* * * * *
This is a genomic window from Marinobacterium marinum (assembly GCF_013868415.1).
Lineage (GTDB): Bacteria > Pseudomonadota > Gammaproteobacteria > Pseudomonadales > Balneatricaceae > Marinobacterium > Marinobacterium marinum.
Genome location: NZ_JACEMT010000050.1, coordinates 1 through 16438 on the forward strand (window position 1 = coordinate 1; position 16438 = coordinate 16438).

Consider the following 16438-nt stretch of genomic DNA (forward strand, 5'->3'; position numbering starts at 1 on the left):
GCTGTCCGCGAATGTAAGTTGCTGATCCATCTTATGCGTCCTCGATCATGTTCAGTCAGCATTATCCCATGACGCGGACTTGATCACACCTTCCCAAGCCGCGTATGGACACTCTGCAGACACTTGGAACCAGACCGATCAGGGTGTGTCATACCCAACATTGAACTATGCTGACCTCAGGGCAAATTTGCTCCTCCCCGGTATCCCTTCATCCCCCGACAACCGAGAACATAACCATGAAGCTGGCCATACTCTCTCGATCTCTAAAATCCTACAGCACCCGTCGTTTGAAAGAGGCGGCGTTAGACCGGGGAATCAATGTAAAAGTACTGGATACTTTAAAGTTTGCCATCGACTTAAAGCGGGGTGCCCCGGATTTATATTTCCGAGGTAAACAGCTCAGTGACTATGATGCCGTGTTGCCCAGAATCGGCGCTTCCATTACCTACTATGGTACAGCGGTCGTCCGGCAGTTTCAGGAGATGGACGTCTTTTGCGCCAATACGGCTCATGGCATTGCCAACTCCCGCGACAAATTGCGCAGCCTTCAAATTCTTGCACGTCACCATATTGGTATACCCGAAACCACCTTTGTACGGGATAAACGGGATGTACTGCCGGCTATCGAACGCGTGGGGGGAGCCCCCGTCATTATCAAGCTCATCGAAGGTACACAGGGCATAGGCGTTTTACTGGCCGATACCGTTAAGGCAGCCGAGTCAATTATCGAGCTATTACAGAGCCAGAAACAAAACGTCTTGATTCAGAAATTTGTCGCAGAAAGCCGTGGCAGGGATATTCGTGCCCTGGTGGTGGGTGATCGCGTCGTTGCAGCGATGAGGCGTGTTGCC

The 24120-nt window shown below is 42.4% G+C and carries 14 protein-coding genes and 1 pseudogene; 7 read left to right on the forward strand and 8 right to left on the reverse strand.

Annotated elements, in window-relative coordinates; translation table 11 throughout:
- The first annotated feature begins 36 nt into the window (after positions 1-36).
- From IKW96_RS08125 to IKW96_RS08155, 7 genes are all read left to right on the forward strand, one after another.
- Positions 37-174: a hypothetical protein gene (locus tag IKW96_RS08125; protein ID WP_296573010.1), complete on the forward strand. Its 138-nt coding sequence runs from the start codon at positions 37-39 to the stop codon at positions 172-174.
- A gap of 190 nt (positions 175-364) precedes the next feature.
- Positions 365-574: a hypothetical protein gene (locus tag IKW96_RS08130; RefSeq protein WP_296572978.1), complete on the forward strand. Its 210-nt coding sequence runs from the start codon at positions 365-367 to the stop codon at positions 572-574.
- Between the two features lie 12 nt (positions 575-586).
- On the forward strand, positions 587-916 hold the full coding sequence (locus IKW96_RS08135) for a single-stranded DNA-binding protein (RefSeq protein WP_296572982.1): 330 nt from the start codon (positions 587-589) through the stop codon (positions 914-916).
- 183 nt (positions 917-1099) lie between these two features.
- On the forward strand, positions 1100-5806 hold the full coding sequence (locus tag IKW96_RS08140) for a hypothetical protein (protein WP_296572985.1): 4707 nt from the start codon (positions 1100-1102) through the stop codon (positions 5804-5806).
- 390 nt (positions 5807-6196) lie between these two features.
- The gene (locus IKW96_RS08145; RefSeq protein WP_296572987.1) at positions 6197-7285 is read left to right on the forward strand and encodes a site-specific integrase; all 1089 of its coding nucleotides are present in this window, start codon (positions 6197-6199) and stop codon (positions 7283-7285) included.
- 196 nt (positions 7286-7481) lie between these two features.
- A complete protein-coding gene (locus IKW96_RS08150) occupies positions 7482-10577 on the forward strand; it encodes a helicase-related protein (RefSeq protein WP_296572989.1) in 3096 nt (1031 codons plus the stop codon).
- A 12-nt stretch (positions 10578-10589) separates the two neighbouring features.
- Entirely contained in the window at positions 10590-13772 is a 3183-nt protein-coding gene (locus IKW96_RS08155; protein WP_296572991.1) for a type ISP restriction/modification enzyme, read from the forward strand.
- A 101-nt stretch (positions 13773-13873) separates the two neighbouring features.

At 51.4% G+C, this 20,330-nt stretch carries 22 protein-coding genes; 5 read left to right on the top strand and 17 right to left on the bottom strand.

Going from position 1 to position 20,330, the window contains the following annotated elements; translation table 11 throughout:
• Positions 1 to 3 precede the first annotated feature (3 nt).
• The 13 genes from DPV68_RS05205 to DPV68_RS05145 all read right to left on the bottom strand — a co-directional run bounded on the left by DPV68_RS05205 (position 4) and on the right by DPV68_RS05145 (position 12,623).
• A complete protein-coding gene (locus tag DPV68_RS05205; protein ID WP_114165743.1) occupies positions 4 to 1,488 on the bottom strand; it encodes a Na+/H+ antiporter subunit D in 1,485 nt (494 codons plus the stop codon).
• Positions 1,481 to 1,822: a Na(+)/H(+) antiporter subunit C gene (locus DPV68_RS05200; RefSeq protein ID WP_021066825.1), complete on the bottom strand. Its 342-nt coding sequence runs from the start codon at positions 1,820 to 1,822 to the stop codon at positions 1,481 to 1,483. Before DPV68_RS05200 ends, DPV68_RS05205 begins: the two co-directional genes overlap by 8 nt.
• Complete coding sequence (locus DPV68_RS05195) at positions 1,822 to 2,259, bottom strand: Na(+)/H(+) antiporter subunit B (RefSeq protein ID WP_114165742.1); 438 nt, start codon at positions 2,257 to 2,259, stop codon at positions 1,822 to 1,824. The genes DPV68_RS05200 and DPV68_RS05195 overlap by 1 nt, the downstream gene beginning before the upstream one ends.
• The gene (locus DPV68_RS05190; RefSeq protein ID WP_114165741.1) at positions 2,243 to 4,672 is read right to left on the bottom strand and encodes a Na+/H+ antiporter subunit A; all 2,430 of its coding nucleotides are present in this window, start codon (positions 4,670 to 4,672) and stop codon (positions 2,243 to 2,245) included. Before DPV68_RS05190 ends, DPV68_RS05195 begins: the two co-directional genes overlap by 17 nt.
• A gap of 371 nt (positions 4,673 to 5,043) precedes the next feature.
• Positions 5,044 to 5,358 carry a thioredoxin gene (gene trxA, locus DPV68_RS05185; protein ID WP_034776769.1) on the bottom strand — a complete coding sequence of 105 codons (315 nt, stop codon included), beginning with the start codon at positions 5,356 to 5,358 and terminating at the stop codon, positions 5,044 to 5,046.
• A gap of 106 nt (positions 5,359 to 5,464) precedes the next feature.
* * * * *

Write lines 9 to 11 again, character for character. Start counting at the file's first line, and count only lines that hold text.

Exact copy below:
- From IKW96_RS08125 to IKW96_RS08155, 7 genes are all read left to right on the forward strand, one after another.
- Positions 37-174: a hypothetical protein gene (locus tag IKW96_RS08125; protein ID WP_296573010.1), complete on the forward strand. Its 138-nt coding sequence runs from the start codon at positions 37-39 to the stop codon at positions 172-174.
- A gap of 190 nt (positions 175-364) precedes the next feature.